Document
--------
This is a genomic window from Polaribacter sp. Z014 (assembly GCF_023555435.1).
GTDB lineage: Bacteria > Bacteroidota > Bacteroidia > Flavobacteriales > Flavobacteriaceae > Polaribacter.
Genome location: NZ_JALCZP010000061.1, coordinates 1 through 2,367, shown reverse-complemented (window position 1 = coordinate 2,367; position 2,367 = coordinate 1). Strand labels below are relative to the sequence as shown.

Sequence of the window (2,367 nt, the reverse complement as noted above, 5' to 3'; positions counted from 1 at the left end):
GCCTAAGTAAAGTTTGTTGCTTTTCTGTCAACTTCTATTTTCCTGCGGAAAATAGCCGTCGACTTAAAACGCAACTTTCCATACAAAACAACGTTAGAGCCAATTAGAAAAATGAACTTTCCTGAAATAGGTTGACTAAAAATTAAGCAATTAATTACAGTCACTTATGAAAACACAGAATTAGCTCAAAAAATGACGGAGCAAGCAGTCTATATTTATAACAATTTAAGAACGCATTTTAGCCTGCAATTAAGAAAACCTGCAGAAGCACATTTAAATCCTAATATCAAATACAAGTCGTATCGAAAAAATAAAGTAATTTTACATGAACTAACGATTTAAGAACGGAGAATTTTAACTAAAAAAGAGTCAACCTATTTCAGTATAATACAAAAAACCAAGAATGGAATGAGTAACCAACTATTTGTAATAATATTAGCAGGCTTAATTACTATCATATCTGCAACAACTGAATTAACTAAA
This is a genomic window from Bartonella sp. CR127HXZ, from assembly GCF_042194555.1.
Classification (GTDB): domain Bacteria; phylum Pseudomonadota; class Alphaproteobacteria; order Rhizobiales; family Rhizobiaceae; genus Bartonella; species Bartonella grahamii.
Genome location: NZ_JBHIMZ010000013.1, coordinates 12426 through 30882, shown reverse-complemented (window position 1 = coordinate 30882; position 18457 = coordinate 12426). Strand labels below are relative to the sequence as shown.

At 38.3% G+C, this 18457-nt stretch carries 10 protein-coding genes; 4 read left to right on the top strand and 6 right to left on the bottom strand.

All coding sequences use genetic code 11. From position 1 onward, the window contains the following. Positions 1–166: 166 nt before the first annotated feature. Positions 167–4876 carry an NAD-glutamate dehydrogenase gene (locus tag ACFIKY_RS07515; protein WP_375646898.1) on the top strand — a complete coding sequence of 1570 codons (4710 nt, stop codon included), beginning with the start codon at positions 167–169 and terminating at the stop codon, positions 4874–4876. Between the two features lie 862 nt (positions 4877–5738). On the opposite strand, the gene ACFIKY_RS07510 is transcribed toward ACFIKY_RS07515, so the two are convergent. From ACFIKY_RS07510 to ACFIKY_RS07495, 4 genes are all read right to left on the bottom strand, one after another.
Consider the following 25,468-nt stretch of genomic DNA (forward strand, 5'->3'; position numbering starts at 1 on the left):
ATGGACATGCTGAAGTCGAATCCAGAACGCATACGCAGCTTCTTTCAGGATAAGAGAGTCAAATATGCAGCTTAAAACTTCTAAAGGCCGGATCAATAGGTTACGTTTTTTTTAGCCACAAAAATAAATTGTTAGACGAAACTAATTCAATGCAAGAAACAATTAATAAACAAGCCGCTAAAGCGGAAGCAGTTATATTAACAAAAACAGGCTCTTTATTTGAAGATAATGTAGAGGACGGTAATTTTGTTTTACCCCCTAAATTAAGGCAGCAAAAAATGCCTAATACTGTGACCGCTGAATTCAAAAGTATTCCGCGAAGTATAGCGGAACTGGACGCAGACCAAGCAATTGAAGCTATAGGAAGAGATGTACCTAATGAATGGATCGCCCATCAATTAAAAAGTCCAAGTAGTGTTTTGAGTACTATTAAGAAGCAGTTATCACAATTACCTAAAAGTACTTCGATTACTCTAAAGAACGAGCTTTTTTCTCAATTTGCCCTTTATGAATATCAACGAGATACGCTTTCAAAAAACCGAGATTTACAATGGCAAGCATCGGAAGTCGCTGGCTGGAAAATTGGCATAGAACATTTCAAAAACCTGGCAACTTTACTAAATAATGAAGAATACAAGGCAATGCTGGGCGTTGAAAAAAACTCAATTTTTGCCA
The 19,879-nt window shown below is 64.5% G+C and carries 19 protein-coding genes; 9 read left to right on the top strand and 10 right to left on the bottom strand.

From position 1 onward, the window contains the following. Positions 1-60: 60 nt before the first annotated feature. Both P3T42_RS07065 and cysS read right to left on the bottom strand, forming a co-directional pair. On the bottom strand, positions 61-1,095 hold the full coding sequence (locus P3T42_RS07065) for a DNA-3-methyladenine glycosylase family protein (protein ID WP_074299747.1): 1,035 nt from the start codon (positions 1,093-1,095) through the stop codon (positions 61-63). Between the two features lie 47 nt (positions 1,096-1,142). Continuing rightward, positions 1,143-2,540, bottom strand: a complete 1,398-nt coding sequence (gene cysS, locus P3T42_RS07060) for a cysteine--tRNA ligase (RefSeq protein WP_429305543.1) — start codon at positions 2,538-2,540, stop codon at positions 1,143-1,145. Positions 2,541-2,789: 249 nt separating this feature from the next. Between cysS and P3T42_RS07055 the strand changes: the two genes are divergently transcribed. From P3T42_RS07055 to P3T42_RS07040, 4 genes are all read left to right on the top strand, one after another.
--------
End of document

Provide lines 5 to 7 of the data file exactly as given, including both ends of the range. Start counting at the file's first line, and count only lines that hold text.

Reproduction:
GCCTAAGTAAAGTTTGTTGCTTTTCTGTCAACTTCTATTTTCCTGCGGAAAATAGCCGTCGACTTAAAACGCAACTTTCCATACAAAACAACGTTAGAGCCAATTAGAAAAATGAACTTTCCTGAAATAGGTTGACTAAAAATTAAGCAATTAATTACAGTCACTTATGAAAACACAGAATTAGCTCAAAAAATGACGGAGCAAGCAGTCTATATTTATAACAATTTAAGAACGCATTTTAGCCTGCAATTAAGAAAACCTGCAGAAGCACATTTAAATCCTAATATCAAATACAAGTCGTATCGAAAAAATAAAGTAATTTTACATGAACTAACGATTTAAGAACGGAGAATTTTAACTAAAAAAGAGTCAACCTATTTCAGTATAATACAAAAAACCAAGAATGGAATGAGTAACCAACTATTTGTAATAATATTAGCAGGCTTAATTACTATCATATCTGCAACAACTGAATTAACTAAA
This is a genomic window from Bartonella sp. CR127HXZ, from assembly GCF_042194555.1.
Classification (GTDB): domain Bacteria; phylum Pseudomonadota; class Alphaproteobacteria; order Rhizobiales; family Rhizobiaceae; genus Bartonella; species Bartonella grahamii.